An additional level of complexity was added due to being a cogeneration facility. The steam turbine was able to force half-spent steam out of an extraction point and send it to the thermal host. It was always a tricky process, as this steam was robbed from the places it normally went in the plant - feedwater heaters and the Deaerator.

This facility received large quantities of condensate back from the thermal host - at the wrong temperature and chemistry for the boiler. There was a complex (and failure prone) cooling and treatment system to correct the problems with the returning water.

Coal-fired CFBs are very prone to tube failures, because the ash in the fluidized bed continuously erodes the water wall tubes. The huge airflows required to fluidize several tons of material create turbulence and eddys that contain fine abrasive ash particles. Eventually the ash wears a hole in a tube, and then the furnace must be shut down for repairs. I worked *a lot* of overtime there - a typical year would require 600 hours of overtime per employee.

One thing I liked about this facility though was the culture. We were encouraged to be involved in environmental reporting, maintenance, the chemistry program, and heavily involved in safety. Good thing with the safety program, too. There was a lot of dangerous stuff there - red hot ash, heights, conveyors, coal and ash dust, you name it. It was quite a challenging plant to operate at times - both physically and mentally.

Eventually though, it was time to leave, because a new wave of power plants was being built. Gas turbines!

A final word on CFB furnaces: They are very fuel flexible. A PC furnace can only burn high-quality, low ash coal. A CFB can burn anything solid that will burn - tires, agricultural waste, or coal-mining waste. In this sense CFB furnaces have been providing many eastern coal-mining communities with a valuable service: Eliminating huge watershed-polluting mountains of mine waste while generating electricity from them. A clear-cut case of win-win.

Here's a pitch someone wrote up for burning waste coal.

Here's a plant that accomplishes the process.

And... in the interest of equal time for opposing views, here's a link to an environmental group opposed to burning waste coal (with some seemingly valid reasons). They propose remediation by bringing in non-native grasses that readily grow in coal waste. Could they get out of hand spread, crowding out native vegetation? I dunno! Legacy waste is a pain in the neck, ain't it?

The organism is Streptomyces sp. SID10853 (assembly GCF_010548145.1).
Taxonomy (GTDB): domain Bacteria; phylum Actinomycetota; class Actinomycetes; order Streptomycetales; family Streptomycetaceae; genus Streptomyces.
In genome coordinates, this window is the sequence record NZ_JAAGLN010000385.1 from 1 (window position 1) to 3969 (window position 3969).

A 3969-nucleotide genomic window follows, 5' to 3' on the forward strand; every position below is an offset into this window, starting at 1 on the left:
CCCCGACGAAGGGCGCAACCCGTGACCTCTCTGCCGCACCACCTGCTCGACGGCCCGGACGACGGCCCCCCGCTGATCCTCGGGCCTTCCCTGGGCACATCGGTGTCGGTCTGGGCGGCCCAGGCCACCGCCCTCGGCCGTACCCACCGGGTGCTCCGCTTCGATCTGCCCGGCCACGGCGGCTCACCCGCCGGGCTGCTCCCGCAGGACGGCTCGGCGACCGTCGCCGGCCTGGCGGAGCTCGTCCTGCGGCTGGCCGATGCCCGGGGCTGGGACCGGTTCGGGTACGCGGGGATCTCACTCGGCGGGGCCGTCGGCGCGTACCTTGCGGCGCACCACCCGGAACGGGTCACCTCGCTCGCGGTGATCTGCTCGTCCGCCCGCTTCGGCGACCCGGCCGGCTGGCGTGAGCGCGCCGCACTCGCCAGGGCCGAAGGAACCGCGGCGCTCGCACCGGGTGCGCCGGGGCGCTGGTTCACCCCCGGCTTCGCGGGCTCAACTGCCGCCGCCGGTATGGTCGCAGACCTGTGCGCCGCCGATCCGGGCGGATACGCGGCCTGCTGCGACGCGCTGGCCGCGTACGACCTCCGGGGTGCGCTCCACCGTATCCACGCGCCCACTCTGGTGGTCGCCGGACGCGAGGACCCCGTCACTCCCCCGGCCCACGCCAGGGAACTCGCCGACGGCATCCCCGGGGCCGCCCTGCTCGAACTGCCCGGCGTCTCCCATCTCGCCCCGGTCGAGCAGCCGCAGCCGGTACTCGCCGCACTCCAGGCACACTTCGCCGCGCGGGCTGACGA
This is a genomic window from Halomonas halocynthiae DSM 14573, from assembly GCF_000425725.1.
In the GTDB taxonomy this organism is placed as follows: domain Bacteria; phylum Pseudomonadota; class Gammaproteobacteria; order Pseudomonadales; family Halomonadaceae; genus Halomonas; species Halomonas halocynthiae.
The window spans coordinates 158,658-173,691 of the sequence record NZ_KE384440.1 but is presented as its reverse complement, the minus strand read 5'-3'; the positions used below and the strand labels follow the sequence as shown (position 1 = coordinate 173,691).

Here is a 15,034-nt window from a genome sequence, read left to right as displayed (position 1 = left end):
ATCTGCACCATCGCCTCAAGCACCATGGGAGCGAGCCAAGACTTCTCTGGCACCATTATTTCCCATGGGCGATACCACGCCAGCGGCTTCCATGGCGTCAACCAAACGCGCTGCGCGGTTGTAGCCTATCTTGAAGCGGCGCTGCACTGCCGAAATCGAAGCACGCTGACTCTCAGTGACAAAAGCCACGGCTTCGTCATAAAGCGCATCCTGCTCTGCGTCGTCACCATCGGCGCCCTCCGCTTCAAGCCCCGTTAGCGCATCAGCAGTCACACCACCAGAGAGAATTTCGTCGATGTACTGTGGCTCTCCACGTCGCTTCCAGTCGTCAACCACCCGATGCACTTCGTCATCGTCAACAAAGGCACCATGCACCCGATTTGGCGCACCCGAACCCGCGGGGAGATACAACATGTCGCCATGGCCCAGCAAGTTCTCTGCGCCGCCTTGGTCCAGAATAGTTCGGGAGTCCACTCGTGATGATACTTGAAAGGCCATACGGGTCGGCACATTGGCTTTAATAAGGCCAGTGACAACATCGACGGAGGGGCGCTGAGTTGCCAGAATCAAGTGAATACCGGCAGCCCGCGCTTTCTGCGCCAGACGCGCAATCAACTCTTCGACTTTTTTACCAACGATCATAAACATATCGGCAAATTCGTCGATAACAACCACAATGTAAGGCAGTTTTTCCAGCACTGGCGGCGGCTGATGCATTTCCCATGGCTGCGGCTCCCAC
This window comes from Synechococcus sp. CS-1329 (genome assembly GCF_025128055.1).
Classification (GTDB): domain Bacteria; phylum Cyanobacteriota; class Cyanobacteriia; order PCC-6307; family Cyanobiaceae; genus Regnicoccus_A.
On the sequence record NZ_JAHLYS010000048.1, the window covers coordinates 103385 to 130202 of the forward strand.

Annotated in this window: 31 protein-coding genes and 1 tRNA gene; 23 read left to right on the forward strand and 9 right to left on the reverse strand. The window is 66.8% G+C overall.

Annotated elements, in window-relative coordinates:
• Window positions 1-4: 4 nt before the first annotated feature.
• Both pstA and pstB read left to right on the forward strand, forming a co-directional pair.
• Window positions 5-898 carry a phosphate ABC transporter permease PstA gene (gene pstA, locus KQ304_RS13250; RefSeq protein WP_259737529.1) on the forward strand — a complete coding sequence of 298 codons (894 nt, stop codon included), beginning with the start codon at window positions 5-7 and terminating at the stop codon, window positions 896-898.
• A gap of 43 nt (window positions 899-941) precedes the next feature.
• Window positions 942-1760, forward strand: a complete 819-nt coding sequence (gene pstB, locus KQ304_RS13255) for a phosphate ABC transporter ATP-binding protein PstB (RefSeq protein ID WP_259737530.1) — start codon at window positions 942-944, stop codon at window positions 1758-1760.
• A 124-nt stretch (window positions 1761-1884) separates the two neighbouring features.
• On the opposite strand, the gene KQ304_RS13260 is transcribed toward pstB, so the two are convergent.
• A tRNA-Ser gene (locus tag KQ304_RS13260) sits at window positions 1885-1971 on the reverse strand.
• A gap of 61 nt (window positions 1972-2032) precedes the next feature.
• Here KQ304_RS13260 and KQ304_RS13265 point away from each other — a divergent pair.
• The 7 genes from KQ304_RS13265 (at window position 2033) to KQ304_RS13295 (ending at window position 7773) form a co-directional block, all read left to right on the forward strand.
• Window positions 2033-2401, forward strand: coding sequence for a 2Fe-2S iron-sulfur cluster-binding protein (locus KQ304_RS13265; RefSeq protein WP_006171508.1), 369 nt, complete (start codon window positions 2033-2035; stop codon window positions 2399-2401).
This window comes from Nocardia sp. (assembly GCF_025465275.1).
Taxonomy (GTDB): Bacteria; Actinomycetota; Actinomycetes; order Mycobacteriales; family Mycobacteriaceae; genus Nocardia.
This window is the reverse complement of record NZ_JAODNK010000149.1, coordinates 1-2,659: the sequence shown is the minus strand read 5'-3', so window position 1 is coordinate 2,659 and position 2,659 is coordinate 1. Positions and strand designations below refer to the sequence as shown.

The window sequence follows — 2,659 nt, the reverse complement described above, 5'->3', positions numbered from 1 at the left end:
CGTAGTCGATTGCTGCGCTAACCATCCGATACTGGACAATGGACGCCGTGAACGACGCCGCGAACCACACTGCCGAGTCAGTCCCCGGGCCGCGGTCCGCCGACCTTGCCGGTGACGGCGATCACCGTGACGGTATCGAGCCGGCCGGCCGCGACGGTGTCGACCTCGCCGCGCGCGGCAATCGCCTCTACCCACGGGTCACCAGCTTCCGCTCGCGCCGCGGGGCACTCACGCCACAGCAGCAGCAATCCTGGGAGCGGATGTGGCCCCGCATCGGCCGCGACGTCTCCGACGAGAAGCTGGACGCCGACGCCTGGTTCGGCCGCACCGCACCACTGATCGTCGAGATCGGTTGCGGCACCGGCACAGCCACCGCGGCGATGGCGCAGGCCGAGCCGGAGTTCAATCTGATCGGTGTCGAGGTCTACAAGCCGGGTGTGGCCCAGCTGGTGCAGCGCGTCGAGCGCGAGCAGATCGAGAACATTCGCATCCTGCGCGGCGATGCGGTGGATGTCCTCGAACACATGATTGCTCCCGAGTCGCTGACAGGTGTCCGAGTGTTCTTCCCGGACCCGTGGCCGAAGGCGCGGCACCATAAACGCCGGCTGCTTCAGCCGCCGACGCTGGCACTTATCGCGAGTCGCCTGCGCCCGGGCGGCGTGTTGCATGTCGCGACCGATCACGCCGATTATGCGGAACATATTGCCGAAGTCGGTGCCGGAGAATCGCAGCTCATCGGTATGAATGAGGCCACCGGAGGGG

Saturday, May 27, 2006

Geothermal Power

The photo above is one of the facilities that I worked at. It is the three-unit Navy 1 geothermal plant at China Lake, CA. Geothermal energy is fascinating below ground, and fairly mundane above ground :)

Our current understanding of the earth is that there are large tectonic plates, 10-100 miles thick, floating on a liquid magma core of molten rock. Why is the center of the earth so hot? There are three reasons:
1. Residual heat from compression of the earth's mass coalescing to form this planet.
2. Radioactive decay of naturally occuring unstable elements - primarily Uranium and Thorium.
3. Fluid friction as the magma is churned by the rotation of the earth.

Interestingly the earth would be cooled and solid throughout if it were not for #2. But weak and diffuse as the heat generated by the odd radioactive decay is, 100 miles of rock is enough to insulate that heat from being lost.

So how do we take advantage of the trememdous potential of all this heat? Well, it's not so easy, engineering-wise. Even 10 miles of solid rock is a lot to drill down through. Try digging a 6 inch deep hole into a large boulder. Tough, isn't it?

Fortunately there are a few places on the earth where the heat comes to us :) These places are typically where tectonic plates meet. Additionally there are a few places where a plume of magma rises to the surface of the earth without being near a plate boundary. Hawai'i and Yellowstone are two of these. For the most part however magma is closest to the surface near a plate boundary.

Looking at the map in the above link, it looks like there should be plenty of places on the earth where geothermal energy would work well, although it looks like Kansas is probably out of the running :) So how do we take advantage of magma that makes its way near the surface? Well, there's a second caveat: We need to have a hydrothermal resource - a heated underground aquifer.

Water (or steam) is the most effective medium we know of to bring that heat to the surface, and the Rankine Cycle is the best process known to turn steam energy into electricity. Without water, geothermal energy becomes a technical challenge worthy of NASA in the Apollo days.